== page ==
Waging Nuclear Peace: The Technology and Politics of Nuclear Weapons

SUNY Press
1
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Waging Nuclear Peace is a clear and informative interdisciplinary survey of the issues surrounding nuclear war. It raises and attempts to answer questions that often go unasked. How can we measure the risk of nuclear war? Will slowing the arms race reduce the risk of war? Is disarmament desirable or undesirable in this respect?

Robert Ehrlich has succeeded in being as objective as possible, while at the same time taking well-defined positions on a wide range of subjects. Yet the book does not purport to have the answers to the nuclear dilemma. Instead, it assists the reader in thinking through the issues and in coming to a personal conclusion.

Comprehensive in its scope, Waging Nuclear Peace encompasses both technical issues, such as the effects of nuclear weapons, and policy issues, such as arms control, the nature of the arms race, and the feasibility of civil defense. It includes material on new findings concerning “nuclear winter” — the catastrophic change in global climate that might follow a nuclear war.
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About the author

Robert Ehrlich chairs the Department of Physics at George Mason University, Virginia.

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Additional Information

Publisher
SUNY Press
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Pages
397
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ISBN
9781438401898
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Best For
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Language
English
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Genres
Political Science / General
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Content Protection
This content is DRM protected.
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Eligible for Family Library

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AIDS is not caused by HIV. Coal and oil are not fossil fuels. Radiation exposure is good for you. Distributing more guns reduces crime. These ideas make headlines, but most educated people scoff at them. Yet some of science's most important concepts-from gravity to evolution-have surfaced from the pool of crazy ideas. In fact, a good part of science is distinguishing between useful crazy ideas and those that are just plain nutty. In this book, a well-known physicist with an affinity for odd ideas applies his open mind to nine controversial propositions on topical subjects. Some, it turns out, are considerably lower on the cuckoo scale than others.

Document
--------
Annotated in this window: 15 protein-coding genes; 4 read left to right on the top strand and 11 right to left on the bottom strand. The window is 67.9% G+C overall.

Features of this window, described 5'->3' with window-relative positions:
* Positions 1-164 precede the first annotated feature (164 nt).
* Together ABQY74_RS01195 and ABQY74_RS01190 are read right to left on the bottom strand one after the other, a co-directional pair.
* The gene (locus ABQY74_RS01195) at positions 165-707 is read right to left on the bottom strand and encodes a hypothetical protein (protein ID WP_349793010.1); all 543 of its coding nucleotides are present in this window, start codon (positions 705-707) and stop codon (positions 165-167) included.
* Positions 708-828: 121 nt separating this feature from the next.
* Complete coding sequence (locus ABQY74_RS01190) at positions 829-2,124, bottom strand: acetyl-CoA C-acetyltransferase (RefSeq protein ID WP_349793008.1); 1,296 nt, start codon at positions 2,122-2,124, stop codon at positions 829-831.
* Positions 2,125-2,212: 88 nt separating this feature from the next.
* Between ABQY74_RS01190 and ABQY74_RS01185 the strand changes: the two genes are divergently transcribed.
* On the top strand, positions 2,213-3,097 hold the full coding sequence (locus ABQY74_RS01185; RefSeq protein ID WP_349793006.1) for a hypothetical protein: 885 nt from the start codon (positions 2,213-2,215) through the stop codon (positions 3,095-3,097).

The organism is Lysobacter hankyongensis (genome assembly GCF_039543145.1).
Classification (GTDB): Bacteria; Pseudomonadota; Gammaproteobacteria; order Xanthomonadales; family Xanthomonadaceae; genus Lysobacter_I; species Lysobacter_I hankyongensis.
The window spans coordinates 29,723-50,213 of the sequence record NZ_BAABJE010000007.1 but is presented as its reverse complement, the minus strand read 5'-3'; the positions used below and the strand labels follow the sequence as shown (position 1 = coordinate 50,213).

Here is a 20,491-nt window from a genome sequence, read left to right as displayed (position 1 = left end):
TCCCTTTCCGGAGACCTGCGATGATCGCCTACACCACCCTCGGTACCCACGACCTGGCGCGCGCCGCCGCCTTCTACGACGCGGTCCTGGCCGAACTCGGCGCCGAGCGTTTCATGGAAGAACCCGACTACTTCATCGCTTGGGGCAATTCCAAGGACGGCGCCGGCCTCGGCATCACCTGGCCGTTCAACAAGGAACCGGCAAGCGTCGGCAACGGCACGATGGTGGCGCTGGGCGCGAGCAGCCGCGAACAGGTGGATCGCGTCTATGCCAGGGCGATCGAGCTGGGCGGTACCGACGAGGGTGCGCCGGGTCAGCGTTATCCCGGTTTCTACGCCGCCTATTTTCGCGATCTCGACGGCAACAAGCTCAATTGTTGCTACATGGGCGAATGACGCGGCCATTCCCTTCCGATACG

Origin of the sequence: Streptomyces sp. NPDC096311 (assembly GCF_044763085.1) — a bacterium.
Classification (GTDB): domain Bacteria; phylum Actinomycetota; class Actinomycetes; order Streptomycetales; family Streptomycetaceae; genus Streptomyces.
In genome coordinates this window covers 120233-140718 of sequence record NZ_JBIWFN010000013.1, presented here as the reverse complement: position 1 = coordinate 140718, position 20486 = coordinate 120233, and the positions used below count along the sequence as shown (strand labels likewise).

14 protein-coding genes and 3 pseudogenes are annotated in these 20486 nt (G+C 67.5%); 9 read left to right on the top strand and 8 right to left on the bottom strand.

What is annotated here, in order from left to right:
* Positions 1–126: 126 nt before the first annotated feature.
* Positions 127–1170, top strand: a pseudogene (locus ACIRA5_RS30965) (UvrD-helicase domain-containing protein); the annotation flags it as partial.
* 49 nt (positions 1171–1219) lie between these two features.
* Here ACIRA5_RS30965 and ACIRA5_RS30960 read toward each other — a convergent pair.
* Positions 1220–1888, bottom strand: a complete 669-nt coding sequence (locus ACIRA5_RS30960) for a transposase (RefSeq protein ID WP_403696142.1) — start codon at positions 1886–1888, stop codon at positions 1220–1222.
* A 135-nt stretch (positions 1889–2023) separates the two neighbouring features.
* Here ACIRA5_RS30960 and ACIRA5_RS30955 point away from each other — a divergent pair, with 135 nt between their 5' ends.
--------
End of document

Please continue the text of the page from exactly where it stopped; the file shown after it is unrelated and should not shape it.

Robert Ehrlich evaluates, for the general reader or student, nine seemingly far-out propositions culled from physics, biology, and social science. In the process, he demonstrates in easy-to-understand terms how to weigh an argument, judge someone's use of statistics, identify underlying assumptions, and ferret out secret agendas. His conclusions are sometimes surprising. For instance, he finds that while HIV does cause AIDS and the universe almost certainly started with a big bang, our solar system could have two suns, faster-than-light particles might exist, and time travel can't be ruled out as mere science fiction.


Anyone interested in unorthodox ideas will get a kick out of this book. And, as a fun way of learning how to think like a scientist, it has enormous educational value. Of course, only time will tell whether any of these nine ideas will be the next continental drift--the now orthodox account of the Earth's geology that was for years just a crazy idea.